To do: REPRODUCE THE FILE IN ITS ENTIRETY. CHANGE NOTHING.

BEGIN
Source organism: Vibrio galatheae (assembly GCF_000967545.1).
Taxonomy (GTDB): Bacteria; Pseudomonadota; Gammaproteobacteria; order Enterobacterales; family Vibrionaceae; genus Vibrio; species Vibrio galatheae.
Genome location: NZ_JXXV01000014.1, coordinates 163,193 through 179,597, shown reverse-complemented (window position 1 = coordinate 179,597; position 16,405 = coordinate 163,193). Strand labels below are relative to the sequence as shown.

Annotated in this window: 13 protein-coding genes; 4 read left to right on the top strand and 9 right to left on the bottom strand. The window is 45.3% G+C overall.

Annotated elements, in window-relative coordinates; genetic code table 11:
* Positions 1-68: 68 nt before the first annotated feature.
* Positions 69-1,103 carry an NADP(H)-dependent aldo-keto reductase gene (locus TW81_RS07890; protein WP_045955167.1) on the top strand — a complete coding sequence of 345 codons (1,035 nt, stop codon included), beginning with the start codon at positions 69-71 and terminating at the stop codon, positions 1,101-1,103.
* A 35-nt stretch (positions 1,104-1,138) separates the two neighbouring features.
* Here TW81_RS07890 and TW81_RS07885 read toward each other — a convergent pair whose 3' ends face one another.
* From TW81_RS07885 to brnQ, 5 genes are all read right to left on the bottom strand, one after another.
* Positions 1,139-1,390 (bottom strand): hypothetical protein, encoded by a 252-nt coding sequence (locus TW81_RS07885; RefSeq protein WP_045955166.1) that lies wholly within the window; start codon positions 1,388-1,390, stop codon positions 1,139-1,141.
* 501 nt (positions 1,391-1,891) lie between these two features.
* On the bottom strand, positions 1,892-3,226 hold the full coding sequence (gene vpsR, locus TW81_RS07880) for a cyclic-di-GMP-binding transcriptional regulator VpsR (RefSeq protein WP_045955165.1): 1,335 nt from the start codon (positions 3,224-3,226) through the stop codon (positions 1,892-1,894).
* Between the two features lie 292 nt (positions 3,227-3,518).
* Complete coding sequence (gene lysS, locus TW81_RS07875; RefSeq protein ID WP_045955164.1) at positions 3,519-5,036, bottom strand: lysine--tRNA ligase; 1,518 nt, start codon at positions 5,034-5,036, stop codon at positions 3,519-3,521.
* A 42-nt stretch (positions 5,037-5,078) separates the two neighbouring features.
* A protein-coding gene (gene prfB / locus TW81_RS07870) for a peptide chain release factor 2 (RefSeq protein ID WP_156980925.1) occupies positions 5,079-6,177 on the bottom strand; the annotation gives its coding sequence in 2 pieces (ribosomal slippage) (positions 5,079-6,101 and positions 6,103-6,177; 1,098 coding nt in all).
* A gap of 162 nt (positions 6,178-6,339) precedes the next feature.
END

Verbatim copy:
Source organism: Vibrio galatheae (assembly GCF_000967545.1).
Taxonomy (GTDB): Bacteria; Pseudomonadota; Gammaproteobacteria; order Enterobacterales; family Vibrionaceae; genus Vibrio; species Vibrio galatheae.
Genome location: NZ_JXXV01000014.1, coordinates 163,193 through 179,597, shown reverse-complemented (window position 1 = coordinate 179,597; position 16,405 = coordinate 163,193). Strand labels below are relative to the sequence as shown.

Annotated in this window: 13 protein-coding genes; 4 read left to right on the top strand and 9 right to left on the bottom strand. The window is 45.3% G+C overall.

Annotated elements, in window-relative coordinates; genetic code table 11:
* Positions 1-68: 68 nt before the first annotated feature.
* Positions 69-1,103 carry an NADP(H)-dependent aldo-keto reductase gene (locus TW81_RS07890; protein WP_045955167.1) on the top strand — a complete coding sequence of 345 codons (1,035 nt, stop codon included), beginning with the start codon at positions 69-71 and terminating at the stop codon, positions 1,101-1,103.
* A 35-nt stretch (positions 1,104-1,138) separates the two neighbouring features.
* Here TW81_RS07890 and TW81_RS07885 read toward each other — a convergent pair whose 3' ends face one another.
* From TW81_RS07885 to brnQ, 5 genes are all read right to left on the bottom strand, one after another.
* Positions 1,139-1,390 (bottom strand): hypothetical protein, encoded by a 252-nt coding sequence (locus TW81_RS07885; RefSeq protein WP_045955166.1) that lies wholly within the window; start codon positions 1,388-1,390, stop codon positions 1,139-1,141.
* 501 nt (positions 1,391-1,891) lie between these two features.
* On the bottom strand, positions 1,892-3,226 hold the full coding sequence (gene vpsR, locus TW81_RS07880) for a cyclic-di-GMP-binding transcriptional regulator VpsR (RefSeq protein WP_045955165.1): 1,335 nt from the start codon (positions 3,224-3,226) through the stop codon (positions 1,892-1,894).
* Between the two features lie 292 nt (positions 3,227-3,518).
* Complete coding sequence (gene lysS, locus TW81_RS07875; RefSeq protein ID WP_045955164.1) at positions 3,519-5,036, bottom strand: lysine--tRNA ligase; 1,518 nt, start codon at positions 5,034-5,036, stop codon at positions 3,519-3,521.
* A 42-nt stretch (positions 5,037-5,078) separates the two neighbouring features.
* A protein-coding gene (gene prfB / locus TW81_RS07870) for a peptide chain release factor 2 (RefSeq protein ID WP_156980925.1) occupies positions 5,079-6,177 on the bottom strand; the annotation gives its coding sequence in 2 pieces (ribosomal slippage) (positions 5,079-6,101 and positions 6,103-6,177; 1,098 coding nt in all).
* A gap of 162 nt (positions 6,178-6,339) precedes the next feature.